Workplace Violence Prevention: Are You Proactive or Reactive?

In a recent blog post, I spoke about the two types of clients that we get hired by in order to provide organizational training for workplace violence prevention.
Those two types of clients fall into these simply named categories of proactive and reactive.
If you work for a reactive organization, it means that your employer will wait for something to happen before they feel the obligation, or are forced, to do something about it in response.
If you work for a proactive organization, it means that your employer does not wait – but acts because they understand that they have a legal and moral obligation to provide you with a safe workplace.
Such a legal obligation consists of four basic requirements.

  1. Policy and Procedure Development
  2. Risk Assessments
  3. Employee Training
  4. Incident Investigations

Proactive organizations focus their initial efforts on the first three in an effort to mitigate or reduce the need to do the fourth.
When examining the issue of workplace violence, it must be stated that it can happen in any organization at any time.
Workplace violence occurs in large organizations as well as small “mom and pop” operations.
It happens in large cities and in rural towns.
Perpetrators of workplace violence can range from strangers to troubled employees to model employees.
Often those previously mentioned reactive organizations have buried their proverbial heads in the sand and taken the approach that it can’t happen here.
If organizational leaders believe that violence cannot occur in their workplace, or that the strongest threat comes from an external source, they are placing their employees at risk.
Such a notion can be the outcome of an organizational culture where the threat of workplace violence, in all of its guises, is not taken seriously.
The culture of an organization may actually encourage confrontational, aggressive, or even violent behaviours.
Some more organizational cultures may inhibit open communication, which may have the effect of stifling employee reports of aggressive or confrontational behaviour when they either witness it, experience it or become aware of it.
Others may give employees reason to believe that nothing will be done to address their concerns if they are raised in the first place.
If no reporting of incidents or potential incidents occurs, the organization can easily be lulled into a false sense of security because there is nothing to indicate that anything is going on that the organization should be concerned about.
Preventing and responding to incidents of workplace violence requires a coordinated effort across the entire organization and at every level of organizational leadership.
Workplace violence prevention efforts may be less than effective if the organization and its leaders are able to produce this level of coordination.
Organizations should foster a culture that values openness and one that is receptive to new ideas, and treats employees with dignity and respect. Such workplace cultures have no tolerance for threatening behaviour, intimidation or hostility.
Employees should be encouraged to report any incident that gives them calls for concern and every single report must be taken seriously, and acted upon if required, by organizational leaders.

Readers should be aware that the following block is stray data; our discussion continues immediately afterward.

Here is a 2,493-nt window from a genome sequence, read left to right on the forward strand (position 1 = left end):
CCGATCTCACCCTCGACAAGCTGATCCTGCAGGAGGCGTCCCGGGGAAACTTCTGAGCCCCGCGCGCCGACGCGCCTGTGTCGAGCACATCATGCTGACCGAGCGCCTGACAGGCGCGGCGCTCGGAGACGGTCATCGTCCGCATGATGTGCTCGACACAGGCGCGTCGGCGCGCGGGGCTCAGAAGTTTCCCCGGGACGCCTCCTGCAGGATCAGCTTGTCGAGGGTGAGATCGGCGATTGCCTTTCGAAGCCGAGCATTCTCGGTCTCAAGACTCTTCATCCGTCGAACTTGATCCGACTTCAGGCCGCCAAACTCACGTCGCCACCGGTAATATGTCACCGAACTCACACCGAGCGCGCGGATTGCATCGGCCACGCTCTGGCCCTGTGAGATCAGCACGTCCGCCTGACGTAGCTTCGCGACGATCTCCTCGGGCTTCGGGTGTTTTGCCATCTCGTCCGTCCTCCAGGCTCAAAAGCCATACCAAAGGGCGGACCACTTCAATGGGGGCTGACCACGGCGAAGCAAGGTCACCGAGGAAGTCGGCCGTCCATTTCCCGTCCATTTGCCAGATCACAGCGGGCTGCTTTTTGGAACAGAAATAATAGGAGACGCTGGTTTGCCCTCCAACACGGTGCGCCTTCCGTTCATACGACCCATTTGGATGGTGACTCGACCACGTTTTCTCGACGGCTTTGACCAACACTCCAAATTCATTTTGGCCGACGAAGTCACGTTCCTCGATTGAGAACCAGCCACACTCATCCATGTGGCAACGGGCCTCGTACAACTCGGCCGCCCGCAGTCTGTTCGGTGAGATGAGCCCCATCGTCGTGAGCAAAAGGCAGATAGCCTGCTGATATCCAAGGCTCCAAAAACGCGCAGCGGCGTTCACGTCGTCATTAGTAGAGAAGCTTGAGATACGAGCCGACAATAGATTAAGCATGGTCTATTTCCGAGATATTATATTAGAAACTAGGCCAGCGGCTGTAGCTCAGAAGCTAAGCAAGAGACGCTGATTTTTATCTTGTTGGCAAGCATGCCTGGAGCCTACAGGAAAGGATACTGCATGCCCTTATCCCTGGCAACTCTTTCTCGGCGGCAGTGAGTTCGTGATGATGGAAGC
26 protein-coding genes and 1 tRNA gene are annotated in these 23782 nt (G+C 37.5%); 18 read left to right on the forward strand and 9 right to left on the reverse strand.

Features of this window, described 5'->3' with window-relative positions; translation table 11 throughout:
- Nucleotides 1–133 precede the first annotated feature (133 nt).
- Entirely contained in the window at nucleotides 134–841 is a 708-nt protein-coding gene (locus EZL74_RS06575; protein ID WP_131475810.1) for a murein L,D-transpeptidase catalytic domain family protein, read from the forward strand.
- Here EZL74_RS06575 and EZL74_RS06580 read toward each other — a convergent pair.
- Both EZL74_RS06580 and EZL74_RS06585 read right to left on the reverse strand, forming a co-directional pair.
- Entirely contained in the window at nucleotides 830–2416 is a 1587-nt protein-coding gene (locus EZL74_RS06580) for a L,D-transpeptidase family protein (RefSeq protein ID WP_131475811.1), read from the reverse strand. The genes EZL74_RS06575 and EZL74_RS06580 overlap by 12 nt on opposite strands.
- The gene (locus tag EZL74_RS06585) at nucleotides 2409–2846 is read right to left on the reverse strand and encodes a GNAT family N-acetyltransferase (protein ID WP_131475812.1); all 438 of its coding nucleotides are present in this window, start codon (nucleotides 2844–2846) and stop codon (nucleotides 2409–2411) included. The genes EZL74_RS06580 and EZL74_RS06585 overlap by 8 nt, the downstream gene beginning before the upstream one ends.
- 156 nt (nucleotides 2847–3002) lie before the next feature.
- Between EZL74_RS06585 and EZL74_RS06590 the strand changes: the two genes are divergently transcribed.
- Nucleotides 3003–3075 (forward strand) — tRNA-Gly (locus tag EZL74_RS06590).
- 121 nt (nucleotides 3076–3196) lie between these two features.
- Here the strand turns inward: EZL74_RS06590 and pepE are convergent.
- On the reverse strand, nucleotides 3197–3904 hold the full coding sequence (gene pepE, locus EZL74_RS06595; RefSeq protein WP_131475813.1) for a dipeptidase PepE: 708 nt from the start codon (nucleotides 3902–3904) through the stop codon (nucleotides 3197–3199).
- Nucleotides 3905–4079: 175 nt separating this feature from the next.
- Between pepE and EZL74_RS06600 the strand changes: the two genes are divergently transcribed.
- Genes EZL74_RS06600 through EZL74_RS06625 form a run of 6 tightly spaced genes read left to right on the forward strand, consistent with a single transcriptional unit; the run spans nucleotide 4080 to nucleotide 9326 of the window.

Providing training and education to employees and supervisors in order to familiarize them with conflict resolution strategies would be an important aspect to include in an organization’s workplace violence prevention program. We call our workplace violence prevention training program ZERO Violence as that is what we aim to help organizations achieve.
Being able to resolve workplace conflicts before they escalate into anything more serious should be considered a priority.
At the first signs of hostility, threats, intimidation etc. should be dealt with effectively and consistently by supervisors within the organization in accordance with the organization’s workplace violence prevention program and, if necessary, the disciplinary procedures.
Dealing effectively with these situations creates a more productive workplace, can act as a deterrent to employees contemplating these types of behaviours and demonstrate that there are consequences for such actions.
Here is just one example of an such organization responding to an incident of workplace violence.
I cannot tell you the number of times when we have been hired by reactive organizations to deliver workplace violence prevention training to their staff, supervisors and managers following an incident of workplace violence and one comment that is routinely shared within the room is that of, “I always knew that would happen one day.”
This provides an opportunity for me to internally roll my eyes and rhetorically ask, “if they always knew that it would happen one day, why didn’t they do something about it before it happened?”
Please make sure that your organization is always in the proactive category – don’t let me roll my eyes! Learn workplace violence prevention before it’s too late.


About the Author:

Phil Eastwood is a former London Bobby who brings a thirty-five year career in policing to his role as Senior Partner of Fiore Group Training, a recognized leader in training top North American organizations. Phil is lead author of workplace training courses in respectful workplace training, workplace violence employee training, and leadership training seminars.

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